The known prior art also involves various schemes to indicate that a system is armed, sometimes without a circuit being armed, but just employing a visual indication of activation to ward off potential thieves. However, professional thieves quickly become acquainted with such products in the market so that fake alarms may be easily recognized, and therefore, ignored. What is needed is both an indication for potential thieves as well as the vehicle owner that a system is real, functioning, and having plenty of power.
The problem with many such indications manifests itself as a constant drain on the power source. A particularly ironic scenario involves an alarm system which is deprived of power by passive systems such that when called upon to sound an alarm, the battery dies during a portion of the alarm duration, or dies altogether, never allowing the alarm to sound at all. What is needed then is a means of conserving power without compromising the detection ability or annunciation intensity of the anti-theft device. Such an anti-theft device can be adapted to a variety of applications, like expensive instruments, costly computers or electronic equipment, and the like.
Broadly stated, the present invention encompasses an anti-theft device which offers solutions to a variety of shortcomings which are present in the prior art. One advantage of the present invention is to provide a strong and secure lock which remains with the bicycle unless removed by the owner. The device of the present invention utilizes a strong material, typically glass-filled nylon, which is resistant to rain, shattering, ultraviolet light, and temperature, and which is difficult to break or damage. The device provides a means of affixing the lock to the frame which is hidden within the case structure, preventing access to the mounting means.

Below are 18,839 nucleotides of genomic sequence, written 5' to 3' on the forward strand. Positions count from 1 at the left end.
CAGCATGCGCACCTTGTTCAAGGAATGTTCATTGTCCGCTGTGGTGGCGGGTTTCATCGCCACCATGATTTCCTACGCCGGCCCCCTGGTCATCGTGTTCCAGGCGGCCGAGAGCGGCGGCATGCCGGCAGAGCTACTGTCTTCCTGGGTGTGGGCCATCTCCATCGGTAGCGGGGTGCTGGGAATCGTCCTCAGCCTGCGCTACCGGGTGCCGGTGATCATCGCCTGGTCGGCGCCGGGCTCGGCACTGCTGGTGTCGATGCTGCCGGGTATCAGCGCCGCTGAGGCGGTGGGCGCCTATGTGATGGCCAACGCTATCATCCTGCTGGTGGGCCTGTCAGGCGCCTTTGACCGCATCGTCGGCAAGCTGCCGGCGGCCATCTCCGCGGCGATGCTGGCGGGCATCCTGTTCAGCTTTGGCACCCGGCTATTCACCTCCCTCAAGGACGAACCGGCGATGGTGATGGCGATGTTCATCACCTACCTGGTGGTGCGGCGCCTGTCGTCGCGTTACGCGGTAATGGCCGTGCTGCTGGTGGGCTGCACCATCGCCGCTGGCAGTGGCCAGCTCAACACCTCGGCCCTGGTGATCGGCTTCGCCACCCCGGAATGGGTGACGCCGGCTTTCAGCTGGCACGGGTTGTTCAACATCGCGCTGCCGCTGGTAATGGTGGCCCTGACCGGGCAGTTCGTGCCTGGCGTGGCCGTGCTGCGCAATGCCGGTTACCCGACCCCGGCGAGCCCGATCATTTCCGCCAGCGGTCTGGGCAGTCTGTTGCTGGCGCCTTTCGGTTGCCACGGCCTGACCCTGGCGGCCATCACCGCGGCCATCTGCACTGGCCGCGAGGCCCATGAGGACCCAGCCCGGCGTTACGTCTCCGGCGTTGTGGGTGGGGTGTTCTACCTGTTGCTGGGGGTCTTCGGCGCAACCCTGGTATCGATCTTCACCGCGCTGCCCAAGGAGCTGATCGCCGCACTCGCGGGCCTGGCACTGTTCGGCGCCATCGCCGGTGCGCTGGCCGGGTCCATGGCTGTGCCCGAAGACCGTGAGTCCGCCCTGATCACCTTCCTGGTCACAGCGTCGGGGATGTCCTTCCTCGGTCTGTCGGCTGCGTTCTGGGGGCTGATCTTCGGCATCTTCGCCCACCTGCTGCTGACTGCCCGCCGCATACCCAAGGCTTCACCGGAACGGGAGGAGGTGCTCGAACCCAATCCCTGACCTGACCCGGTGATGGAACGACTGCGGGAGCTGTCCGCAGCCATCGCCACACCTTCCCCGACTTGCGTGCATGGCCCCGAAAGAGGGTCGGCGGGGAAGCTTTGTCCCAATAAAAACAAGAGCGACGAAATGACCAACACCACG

Summarizing then, the present invention constitutes an improved anti-theft device comprising a multi-part case or case assembly having a hidden interior section for mounting the case to a piece of personal property; a cable of known resistance having at least one cable termination and two conductive components insulated from one another; an alarm circuit having a power source, logic circuitry and a speaker; a mechanical sensor capable of activating the alarm circuit if the device is tampered with; a locking mechanism such that when positioned properly, the cable is electrically connected to the alarm circuit so that if the cable is tampered with, the cable's resistance changes activating the logic circuit to operate the speaker. By the phrase "tampered with", it is meant to include cut, penetrated, separated, severed, or broken into.